Currency hedging can be confusing for investors who use index funds and ETFs that hold foreign stocks or bonds.
The basic idea, which I have written about before, is not terribly hard to understand. If a Canadian buys an unhedged index fund that tracks US stocks, her returns will suffer if the US dollar declines against the loonie. (On the other hand, she’ll get a boost if the greenback appreciates.) If a fund uses currency hedging, however, you can expect the same return as the underlying stocks, regardless of the currency fluctuations.
But things get complicated when there is more than one foreign currency involved. The iShares MSCI EAFE Index Fund (XIN) covers more than 20 countries, and the stocks are denominated in British pounds, Japanese yen, euros, Swiss francs, Australian dollars and a few others. The hedging strategy is designed to eliminate the effect of fluctuations in all of these currencies compared with the loonie. So investors in XIN should expect the same return in Canadian dollars that local investors in Europe, Asia and Australia receive in their own currencies.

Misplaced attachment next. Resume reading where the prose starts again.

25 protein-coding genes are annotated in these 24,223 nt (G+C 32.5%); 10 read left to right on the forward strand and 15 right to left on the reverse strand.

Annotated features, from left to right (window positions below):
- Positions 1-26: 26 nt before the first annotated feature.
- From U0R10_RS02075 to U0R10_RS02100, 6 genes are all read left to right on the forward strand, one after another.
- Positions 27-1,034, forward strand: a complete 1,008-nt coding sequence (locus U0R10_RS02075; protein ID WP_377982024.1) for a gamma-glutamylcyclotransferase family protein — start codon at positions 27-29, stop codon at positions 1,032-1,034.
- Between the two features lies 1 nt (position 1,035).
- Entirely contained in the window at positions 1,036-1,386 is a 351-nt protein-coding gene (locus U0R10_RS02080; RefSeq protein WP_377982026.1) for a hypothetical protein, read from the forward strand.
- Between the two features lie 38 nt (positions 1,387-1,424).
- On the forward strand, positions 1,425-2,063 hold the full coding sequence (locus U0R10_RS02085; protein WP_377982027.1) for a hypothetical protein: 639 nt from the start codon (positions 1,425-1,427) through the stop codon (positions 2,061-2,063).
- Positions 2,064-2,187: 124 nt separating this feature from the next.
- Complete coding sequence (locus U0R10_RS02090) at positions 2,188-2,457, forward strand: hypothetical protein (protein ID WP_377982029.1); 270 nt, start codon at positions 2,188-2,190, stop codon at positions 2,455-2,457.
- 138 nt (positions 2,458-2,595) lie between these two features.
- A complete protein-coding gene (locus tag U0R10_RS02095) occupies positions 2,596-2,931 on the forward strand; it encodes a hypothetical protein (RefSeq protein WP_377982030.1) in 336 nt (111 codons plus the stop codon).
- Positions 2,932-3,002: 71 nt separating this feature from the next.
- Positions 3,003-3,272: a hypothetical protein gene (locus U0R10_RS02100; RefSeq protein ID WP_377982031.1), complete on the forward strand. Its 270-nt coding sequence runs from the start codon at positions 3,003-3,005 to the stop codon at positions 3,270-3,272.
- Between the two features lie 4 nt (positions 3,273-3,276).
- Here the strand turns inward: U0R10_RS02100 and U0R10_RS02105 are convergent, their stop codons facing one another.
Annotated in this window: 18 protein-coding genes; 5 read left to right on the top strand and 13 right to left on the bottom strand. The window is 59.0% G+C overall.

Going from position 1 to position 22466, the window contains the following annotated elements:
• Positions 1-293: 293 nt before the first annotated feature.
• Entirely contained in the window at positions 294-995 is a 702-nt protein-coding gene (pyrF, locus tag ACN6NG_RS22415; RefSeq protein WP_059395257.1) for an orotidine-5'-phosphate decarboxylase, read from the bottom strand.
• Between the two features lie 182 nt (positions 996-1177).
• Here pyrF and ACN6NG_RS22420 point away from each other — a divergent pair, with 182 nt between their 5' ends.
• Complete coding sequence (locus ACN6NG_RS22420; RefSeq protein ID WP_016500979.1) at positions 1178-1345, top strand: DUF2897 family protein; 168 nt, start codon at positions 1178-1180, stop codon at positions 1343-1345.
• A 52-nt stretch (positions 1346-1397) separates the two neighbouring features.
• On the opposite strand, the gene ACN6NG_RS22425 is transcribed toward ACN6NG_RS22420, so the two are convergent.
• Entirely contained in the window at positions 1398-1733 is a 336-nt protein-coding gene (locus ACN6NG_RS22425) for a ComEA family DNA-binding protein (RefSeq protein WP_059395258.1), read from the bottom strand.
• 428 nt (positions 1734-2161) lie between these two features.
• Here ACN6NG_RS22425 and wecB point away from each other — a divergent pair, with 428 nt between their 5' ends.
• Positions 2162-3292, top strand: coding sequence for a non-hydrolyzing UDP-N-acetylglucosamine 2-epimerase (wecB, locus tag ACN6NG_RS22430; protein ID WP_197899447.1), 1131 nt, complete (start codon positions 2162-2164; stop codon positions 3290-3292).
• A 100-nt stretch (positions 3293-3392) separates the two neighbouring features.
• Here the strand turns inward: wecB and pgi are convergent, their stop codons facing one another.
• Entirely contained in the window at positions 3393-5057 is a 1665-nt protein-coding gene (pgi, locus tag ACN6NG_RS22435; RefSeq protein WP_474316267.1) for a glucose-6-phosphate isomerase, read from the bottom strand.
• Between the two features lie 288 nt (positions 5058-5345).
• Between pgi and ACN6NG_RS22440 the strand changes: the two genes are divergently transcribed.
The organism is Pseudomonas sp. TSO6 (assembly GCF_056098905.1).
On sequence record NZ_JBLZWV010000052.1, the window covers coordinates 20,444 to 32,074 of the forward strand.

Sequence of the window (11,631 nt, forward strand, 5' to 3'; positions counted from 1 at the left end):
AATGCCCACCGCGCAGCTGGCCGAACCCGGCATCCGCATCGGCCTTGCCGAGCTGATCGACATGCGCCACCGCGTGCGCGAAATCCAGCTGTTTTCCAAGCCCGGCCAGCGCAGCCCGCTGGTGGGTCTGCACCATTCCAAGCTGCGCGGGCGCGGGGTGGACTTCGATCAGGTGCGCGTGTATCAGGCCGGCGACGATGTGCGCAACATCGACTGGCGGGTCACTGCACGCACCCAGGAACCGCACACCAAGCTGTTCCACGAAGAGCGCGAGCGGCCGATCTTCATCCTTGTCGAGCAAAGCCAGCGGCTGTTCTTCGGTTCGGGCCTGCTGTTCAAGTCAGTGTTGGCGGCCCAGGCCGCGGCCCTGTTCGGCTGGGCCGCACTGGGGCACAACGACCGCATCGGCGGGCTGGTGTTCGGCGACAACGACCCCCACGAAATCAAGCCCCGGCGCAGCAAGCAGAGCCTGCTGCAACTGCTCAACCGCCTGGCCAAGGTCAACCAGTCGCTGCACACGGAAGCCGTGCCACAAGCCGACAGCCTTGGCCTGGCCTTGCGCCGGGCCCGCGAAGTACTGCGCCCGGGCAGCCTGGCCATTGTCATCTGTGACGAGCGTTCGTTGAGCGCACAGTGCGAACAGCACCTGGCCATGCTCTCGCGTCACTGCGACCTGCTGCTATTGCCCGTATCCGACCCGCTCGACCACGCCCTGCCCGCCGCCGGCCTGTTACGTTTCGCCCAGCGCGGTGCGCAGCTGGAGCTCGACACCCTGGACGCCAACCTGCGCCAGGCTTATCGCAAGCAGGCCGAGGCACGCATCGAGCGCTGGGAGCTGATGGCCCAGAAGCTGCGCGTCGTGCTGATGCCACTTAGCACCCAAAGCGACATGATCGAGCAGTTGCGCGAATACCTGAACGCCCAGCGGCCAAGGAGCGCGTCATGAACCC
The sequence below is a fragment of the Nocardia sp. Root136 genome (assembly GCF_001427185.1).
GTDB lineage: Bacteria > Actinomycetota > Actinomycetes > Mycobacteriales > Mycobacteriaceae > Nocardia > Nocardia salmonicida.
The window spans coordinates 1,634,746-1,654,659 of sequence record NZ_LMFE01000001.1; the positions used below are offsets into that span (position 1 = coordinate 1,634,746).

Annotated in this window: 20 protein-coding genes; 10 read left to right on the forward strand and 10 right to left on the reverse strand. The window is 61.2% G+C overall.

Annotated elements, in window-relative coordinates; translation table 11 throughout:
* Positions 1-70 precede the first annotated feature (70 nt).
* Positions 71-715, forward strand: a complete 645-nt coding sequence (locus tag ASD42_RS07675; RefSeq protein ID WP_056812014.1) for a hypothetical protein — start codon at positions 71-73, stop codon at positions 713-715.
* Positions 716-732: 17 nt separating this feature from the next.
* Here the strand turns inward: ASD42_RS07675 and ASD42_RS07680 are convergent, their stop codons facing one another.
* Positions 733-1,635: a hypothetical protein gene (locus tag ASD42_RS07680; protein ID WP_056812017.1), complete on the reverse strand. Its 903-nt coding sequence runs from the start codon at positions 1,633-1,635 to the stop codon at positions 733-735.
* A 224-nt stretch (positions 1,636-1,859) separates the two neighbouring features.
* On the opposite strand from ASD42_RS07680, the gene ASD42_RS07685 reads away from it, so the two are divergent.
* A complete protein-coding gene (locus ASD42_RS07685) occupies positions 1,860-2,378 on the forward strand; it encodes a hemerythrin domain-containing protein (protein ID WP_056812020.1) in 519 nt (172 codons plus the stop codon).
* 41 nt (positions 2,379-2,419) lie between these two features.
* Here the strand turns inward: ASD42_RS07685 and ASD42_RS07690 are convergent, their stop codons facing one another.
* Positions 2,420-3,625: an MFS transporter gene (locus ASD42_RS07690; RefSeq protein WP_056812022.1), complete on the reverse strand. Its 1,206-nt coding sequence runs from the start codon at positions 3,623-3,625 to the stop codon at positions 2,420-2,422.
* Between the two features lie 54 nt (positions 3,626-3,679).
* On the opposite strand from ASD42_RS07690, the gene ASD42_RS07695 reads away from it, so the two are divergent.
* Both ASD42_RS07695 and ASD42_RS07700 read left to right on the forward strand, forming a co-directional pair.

US funds rarely use hedging
I’m not sure why,